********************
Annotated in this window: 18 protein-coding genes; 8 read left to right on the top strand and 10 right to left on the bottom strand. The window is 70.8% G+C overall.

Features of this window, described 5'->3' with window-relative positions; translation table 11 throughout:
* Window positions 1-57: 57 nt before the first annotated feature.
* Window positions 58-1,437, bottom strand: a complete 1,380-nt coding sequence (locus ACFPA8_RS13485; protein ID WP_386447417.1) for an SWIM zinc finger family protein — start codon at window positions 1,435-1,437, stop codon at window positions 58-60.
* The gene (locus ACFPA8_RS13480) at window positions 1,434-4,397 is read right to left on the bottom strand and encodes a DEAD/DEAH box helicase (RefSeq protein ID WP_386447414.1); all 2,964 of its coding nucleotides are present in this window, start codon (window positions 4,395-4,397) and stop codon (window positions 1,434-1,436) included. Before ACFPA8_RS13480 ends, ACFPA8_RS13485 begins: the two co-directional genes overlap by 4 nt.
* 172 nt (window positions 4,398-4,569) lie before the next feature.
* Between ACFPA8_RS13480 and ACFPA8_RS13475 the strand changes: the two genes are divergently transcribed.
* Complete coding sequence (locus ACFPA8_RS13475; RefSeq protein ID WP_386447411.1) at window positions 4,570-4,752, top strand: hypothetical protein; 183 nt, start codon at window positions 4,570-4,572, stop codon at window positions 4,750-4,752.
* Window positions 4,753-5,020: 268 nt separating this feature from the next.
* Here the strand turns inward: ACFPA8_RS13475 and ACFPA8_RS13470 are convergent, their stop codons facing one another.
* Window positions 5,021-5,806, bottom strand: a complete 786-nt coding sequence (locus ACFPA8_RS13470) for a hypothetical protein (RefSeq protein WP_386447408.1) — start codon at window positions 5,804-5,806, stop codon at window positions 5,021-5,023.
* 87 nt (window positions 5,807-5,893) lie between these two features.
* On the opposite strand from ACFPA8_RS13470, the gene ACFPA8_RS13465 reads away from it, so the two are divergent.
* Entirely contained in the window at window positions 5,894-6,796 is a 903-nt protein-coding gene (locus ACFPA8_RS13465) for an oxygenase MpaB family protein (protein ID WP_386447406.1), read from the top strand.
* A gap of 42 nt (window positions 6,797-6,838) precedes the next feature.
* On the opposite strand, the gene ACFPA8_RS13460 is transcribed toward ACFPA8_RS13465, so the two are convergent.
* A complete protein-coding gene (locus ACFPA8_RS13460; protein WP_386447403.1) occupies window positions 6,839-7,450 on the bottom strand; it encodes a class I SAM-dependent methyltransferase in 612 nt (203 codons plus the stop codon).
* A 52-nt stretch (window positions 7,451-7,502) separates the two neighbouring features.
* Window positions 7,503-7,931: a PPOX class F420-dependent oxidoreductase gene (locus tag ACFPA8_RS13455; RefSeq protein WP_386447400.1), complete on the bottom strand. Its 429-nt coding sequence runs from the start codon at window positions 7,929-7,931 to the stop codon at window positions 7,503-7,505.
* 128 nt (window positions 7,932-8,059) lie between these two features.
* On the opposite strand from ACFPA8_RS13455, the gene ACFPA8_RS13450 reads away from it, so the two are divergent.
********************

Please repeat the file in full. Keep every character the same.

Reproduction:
Annotated in this window: 18 protein-coding genes; 8 read left to right on the top strand and 10 right to left on the bottom strand. The window is 70.8% G+C overall.

Features of this window, described 5'->3' with window-relative positions; translation table 11 throughout:
* Window positions 1-57: 57 nt before the first annotated feature.
* Window positions 58-1,437, bottom strand: a complete 1,380-nt coding sequence (locus ACFPA8_RS13485; protein ID WP_386447417.1) for an SWIM zinc finger family protein — start codon at window positions 1,435-1,437, stop codon at window positions 58-60.
* The gene (locus ACFPA8_RS13480) at window positions 1,434-4,397 is read right to left on the bottom strand and encodes a DEAD/DEAH box helicase (RefSeq protein ID WP_386447414.1); all 2,964 of its coding nucleotides are present in this window, start codon (window positions 4,395-4,397) and stop codon (window positions 1,434-1,436) included. Before ACFPA8_RS13480 ends, ACFPA8_RS13485 begins: the two co-directional genes overlap by 4 nt.
* 172 nt (window positions 4,398-4,569) lie before the next feature.
* Between ACFPA8_RS13480 and ACFPA8_RS13475 the strand changes: the two genes are divergently transcribed.
* Complete coding sequence (locus ACFPA8_RS13475; RefSeq protein ID WP_386447411.1) at window positions 4,570-4,752, top strand: hypothetical protein; 183 nt, start codon at window positions 4,570-4,572, stop codon at window positions 4,750-4,752.
* Window positions 4,753-5,020: 268 nt separating this feature from the next.
* Here the strand turns inward: ACFPA8_RS13475 and ACFPA8_RS13470 are convergent, their stop codons facing one another.
* Window positions 5,021-5,806, bottom strand: a complete 786-nt coding sequence (locus ACFPA8_RS13470) for a hypothetical protein (RefSeq protein WP_386447408.1) — start codon at window positions 5,804-5,806, stop codon at window positions 5,021-5,023.
* 87 nt (window positions 5,807-5,893) lie between these two features.
* On the opposite strand from ACFPA8_RS13470, the gene ACFPA8_RS13465 reads away from it, so the two are divergent.
* Entirely contained in the window at window positions 5,894-6,796 is a 903-nt protein-coding gene (locus ACFPA8_RS13465) for an oxygenase MpaB family protein (protein ID WP_386447406.1), read from the top strand.
* A gap of 42 nt (window positions 6,797-6,838) precedes the next feature.
* On the opposite strand, the gene ACFPA8_RS13460 is transcribed toward ACFPA8_RS13465, so the two are convergent.
* A complete protein-coding gene (locus ACFPA8_RS13460; protein WP_386447403.1) occupies window positions 6,839-7,450 on the bottom strand; it encodes a class I SAM-dependent methyltransferase in 612 nt (203 codons plus the stop codon).
* A 52-nt stretch (window positions 7,451-7,502) separates the two neighbouring features.
* Window positions 7,503-7,931: a PPOX class F420-dependent oxidoreductase gene (locus tag ACFPA8_RS13455; RefSeq protein WP_386447400.1), complete on the bottom strand. Its 429-nt coding sequence runs from the start codon at window positions 7,929-7,931 to the stop codon at window positions 7,503-7,505.
* 128 nt (window positions 7,932-8,059) lie between these two features.
* On the opposite strand from ACFPA8_RS13455, the gene ACFPA8_RS13450 reads away from it, so the two are divergent.